A Collaboration with University of Pittsburgh   

Gitmo detainee review panels may use evidence obtained by torture

[JURIST] US military panels reviewing the detention of 550 prisoners at Guantanamo Bay may use evidence obtained by torture in deciding whether the detainees are enemy combatants, the US government has said. Principal Deputy Associate Attorney General Brian Boyle said the practice was allowed during a Thursday hearing at a district court reviewing the detention of some foreigners at the US naval base in Cuba. Statements obtained by torture have been barred from admission in US courts for about 70 years. Attorneys for the detainees argued that the use of such evidence violated due process and fundamental fairness, but Boyle argued that the detainees were not protected under the constitution. The review panels are allowed to use evidence that is determined to be reliable, Boyle said. Earlier this week the International Committee of the Red Cross issued a report finding that the US had used tactics "tantamount to torture" on detainees at Guantanamo. The challenges to the detentions are being heard by District Judge Richard J. Leon of the US District Court for the District of Columbia. JURIST's Paper Chase has ongoing coverage of developments at Guantanamo Bay. AP has more.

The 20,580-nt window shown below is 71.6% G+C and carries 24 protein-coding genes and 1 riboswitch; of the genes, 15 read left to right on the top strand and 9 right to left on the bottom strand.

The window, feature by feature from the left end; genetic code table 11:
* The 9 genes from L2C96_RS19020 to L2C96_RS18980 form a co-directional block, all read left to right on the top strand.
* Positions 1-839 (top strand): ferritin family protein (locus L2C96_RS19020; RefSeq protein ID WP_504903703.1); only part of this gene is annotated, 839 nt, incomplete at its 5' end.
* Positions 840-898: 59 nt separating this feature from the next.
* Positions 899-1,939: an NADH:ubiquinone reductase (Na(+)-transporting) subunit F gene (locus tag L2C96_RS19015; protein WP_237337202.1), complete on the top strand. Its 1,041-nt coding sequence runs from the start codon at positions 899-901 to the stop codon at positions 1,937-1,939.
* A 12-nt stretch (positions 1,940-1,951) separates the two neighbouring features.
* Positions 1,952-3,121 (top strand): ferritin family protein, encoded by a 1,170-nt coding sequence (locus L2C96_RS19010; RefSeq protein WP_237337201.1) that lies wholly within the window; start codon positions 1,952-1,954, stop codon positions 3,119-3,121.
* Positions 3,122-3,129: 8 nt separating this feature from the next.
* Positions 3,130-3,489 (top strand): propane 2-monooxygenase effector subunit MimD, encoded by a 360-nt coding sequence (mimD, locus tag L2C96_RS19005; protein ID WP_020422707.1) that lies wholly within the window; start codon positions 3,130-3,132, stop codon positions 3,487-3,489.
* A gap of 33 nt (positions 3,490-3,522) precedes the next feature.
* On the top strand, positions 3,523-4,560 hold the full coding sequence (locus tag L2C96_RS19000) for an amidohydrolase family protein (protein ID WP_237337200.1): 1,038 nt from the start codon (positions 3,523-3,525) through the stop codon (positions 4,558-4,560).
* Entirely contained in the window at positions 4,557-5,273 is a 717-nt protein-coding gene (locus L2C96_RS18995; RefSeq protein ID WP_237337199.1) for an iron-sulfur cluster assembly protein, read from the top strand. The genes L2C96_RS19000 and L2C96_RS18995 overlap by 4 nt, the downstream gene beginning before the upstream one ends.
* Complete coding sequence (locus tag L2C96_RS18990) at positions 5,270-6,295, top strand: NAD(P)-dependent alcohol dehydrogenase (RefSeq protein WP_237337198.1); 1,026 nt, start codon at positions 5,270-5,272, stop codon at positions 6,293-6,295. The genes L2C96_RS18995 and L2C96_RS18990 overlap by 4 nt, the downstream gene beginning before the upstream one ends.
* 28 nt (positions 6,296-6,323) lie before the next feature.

Support JURIST

We rely on our readers to keep JURIST running

 Donate now!

About Paper Chase

Paper Chase is JURIST's real-time legal news service, powered by a team of 30 law student reporters and editors led by law professor Bernard Hibbitts at the University of Pittsburgh School of Law. As an educational service, Paper Chase is dedicated to presenting important legal news and materials rapidly, objectively and intelligibly in an accessible format.

© Copyright JURIST Legal News and Research Services, Inc., 2013.